Basic Research in Infection Biology
Infection Biology Research Areas at Swiss TPH
We strive towards acquiring new scientific knowledge in the fields of
- pathogen virulence, survival and transmission;
- infection dynamics and pathogenesis;
- innate and adaptive immunity;
- mechanisms and evolution of drug resistance; and
- pathogen diversity, evolution and population structure.
Our researchers and students employ state-of-the-art methodology nested in the fields of molecular biology, cell biology, biochemistry, in vitro cell culture, immunology, microbiology, genetics, population biology and bioinformatics.
Infectious Diseases in Focus at Swiss TPH
Our Research Units in the Department of Medical Parasitology and Infection Biology conduct cutting-edge basic research on infectious diseases of poverty including
- Malaria (caused by Plasmodium spp.),
- Tuberculosis (caused by Mycobacterium tuberculosis),
- Buruli ulcer (caused by Mycobacterium ulcerans) and
- Sleeping sickness, African trypanosomiasis (caused by Trypanosoma brucei).
Malaria and tuberculosis are two of the most devastating infectious diseases worldwide causing hundreds of millions of clinical cases each year. Buruli ulcer and African trypanosmiasis are so-called neglected tropical diseases that affect the poorest communities.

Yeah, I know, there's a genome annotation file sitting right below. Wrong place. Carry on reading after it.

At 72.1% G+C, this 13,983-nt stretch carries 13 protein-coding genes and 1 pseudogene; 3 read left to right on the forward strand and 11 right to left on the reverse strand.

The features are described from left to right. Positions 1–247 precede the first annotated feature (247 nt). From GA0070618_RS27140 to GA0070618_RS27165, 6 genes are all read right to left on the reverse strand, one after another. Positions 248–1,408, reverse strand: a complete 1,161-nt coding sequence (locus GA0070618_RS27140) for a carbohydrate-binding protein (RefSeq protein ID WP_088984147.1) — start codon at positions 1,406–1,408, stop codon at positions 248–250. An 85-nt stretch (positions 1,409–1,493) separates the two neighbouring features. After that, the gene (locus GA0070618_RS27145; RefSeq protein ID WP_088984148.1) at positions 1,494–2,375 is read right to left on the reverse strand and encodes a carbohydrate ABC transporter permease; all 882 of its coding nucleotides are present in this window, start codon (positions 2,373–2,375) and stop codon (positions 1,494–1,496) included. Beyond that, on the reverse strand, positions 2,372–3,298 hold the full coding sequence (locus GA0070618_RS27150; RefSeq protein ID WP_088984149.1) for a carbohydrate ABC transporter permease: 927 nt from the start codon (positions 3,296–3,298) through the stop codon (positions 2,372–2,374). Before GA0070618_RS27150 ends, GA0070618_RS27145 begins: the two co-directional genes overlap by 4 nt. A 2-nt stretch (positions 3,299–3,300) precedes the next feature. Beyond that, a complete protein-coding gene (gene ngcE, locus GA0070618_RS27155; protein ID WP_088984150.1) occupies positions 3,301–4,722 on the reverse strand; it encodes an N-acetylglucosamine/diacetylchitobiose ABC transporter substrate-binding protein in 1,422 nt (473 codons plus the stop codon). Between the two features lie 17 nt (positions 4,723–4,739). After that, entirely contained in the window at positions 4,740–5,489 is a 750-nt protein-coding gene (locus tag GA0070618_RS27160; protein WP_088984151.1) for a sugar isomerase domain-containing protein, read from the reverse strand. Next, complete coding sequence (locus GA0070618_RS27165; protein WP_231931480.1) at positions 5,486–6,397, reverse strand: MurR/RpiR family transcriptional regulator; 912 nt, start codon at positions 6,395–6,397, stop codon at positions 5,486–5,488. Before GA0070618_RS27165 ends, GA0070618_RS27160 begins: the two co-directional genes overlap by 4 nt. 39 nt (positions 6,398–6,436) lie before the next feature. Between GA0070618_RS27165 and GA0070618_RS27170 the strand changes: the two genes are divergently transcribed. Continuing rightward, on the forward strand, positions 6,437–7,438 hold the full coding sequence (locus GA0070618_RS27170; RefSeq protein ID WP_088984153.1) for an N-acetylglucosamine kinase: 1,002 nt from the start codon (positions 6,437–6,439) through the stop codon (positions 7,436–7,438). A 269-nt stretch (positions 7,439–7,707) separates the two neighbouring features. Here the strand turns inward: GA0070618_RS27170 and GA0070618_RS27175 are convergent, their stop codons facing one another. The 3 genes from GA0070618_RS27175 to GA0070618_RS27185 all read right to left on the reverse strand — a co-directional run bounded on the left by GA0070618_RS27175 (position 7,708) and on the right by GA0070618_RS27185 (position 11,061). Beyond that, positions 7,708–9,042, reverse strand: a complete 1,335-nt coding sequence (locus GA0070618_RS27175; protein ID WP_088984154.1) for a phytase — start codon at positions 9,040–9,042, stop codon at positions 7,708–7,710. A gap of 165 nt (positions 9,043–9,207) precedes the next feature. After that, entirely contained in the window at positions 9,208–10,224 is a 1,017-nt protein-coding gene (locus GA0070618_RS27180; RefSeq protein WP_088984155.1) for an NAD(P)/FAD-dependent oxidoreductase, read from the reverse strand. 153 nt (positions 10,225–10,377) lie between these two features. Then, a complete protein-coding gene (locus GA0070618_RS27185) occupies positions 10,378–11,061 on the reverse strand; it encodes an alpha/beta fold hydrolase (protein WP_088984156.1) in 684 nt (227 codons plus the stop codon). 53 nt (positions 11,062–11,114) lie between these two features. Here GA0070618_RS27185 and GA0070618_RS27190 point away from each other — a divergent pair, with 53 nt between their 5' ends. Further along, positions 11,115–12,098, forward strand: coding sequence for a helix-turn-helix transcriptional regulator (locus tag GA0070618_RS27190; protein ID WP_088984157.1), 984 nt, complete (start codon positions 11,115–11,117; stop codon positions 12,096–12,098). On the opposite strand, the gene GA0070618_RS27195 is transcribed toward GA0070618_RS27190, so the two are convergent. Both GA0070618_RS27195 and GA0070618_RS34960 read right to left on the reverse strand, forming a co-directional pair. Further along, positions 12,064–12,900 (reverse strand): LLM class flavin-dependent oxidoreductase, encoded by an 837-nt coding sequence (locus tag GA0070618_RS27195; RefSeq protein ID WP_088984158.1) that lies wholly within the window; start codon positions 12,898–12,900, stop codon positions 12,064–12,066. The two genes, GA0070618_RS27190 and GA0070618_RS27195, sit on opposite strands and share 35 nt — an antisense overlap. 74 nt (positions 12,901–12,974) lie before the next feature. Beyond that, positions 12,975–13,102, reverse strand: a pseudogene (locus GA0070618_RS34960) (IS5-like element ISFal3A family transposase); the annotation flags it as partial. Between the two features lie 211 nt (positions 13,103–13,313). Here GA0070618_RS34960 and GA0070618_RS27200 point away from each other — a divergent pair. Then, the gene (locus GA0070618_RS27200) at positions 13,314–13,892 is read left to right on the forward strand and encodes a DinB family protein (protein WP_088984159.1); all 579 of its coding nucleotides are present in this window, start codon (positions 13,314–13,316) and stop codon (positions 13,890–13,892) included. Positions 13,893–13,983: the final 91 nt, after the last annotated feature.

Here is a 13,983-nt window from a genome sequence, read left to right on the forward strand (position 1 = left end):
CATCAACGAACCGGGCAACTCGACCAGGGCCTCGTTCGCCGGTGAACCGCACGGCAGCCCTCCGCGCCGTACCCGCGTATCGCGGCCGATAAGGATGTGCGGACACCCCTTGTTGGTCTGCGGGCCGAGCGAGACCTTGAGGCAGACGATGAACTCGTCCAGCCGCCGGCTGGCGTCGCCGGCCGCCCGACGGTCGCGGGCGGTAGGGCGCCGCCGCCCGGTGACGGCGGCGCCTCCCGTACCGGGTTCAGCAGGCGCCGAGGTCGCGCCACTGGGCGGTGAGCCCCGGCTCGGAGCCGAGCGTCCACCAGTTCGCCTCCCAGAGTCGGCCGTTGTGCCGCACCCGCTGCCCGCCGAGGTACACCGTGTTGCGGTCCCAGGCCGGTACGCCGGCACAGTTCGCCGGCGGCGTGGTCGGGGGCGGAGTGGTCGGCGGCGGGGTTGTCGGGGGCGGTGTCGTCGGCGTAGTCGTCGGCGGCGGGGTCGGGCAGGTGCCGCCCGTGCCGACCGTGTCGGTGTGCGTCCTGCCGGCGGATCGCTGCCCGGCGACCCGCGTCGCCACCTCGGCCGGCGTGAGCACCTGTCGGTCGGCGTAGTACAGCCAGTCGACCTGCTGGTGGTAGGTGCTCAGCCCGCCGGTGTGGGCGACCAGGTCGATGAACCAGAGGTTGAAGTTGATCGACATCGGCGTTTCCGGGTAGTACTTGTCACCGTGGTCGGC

Malaria is caused by unicellular parasites of the genus Plasmodium that are transmitted from human to human by mosquitoes. P. falciparum is accountable for the majority of severe and fatal malaria cases. P. falciparum blood stage parasites are our main study objects. We explore various crucial aspects of the biology of these intracellular parasites such as red blood cell invasion and remodeling pathways, antigenic variation or sexual differentiation. We are furthermore interested in understanding anti-parasite immunity in malaria pre-exposed populations and the mode-of-action of select anti-malarial drugs.
Human African Trypanosomiasis (also known as sleeping sickness) is caused by the flagellated unicellular parasites of the species Trypanosoma brucei, which are transmitted via tsetse flies in several countries in sub-Saharan Africa. In humans, T. brucei multiplies extracellularly in the blood stream and lymphatic system, known as the first stage of the infection. The second stage of the infection, initiated by parasites crossing the blood-brain barrier, causes severe neurological complications and is fatal if untreated. We investigate the molecular mechanisms of drug resistance in T. brucei combining genetic and bioinformatic approaches.